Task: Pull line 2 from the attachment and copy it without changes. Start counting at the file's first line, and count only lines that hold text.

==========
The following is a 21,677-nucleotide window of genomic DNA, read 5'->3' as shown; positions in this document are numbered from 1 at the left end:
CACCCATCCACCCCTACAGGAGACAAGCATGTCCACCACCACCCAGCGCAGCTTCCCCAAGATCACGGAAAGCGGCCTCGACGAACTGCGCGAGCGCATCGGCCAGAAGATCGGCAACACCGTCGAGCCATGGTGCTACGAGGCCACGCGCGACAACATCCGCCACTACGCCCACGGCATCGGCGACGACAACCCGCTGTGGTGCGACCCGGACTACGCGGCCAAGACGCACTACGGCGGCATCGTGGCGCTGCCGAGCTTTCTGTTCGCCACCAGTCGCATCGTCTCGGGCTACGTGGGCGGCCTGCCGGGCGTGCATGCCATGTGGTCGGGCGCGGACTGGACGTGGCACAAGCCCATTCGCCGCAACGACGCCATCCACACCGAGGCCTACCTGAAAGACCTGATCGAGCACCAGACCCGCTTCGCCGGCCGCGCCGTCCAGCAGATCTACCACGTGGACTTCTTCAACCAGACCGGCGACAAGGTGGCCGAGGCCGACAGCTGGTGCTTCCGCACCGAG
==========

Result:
CACCCATCCACCCCTACAGGAGACAAGCATGTCCACCACCACCCAGCGCAGCTTCCCCAAGATCACGGAAAGCGGCCTCGACGAACTGCGCGAGCGCATCGGCCAGAAGATCGGCAACACCGTCGAGCCATGGTGCTACGAGGCCACGCGCGACAACATCCGCCACTACGCCCACGGCATCGGCGACGACAACCCGCTGTGGTGCGACCCGGACTACGCGGCCAAGACGCACTACGGCGGCATCGTGGCGCTGCCGAGCTTTCTGTTCGCCACCAGTCGCATCGTCTCGGGCTACGTGGGCGGCCTGCCGGGCGTGCATGCCATGTGGTCGGGCGCGGACTGGACGTGGCACAAGCCCATTCGCCGCAACGACGCCATCCACACCGAGGCCTACCTGAAAGACCTGATCGAGCACCAGACCCGCTTCGCCGGCCGCGCCGTCCAGCAGATCTACCACGTGGACTTCTTCAACCAGACCGGCGACAAGGTGGCCGAGGCCGACAGCTGGTGCTTCCGCACCGAG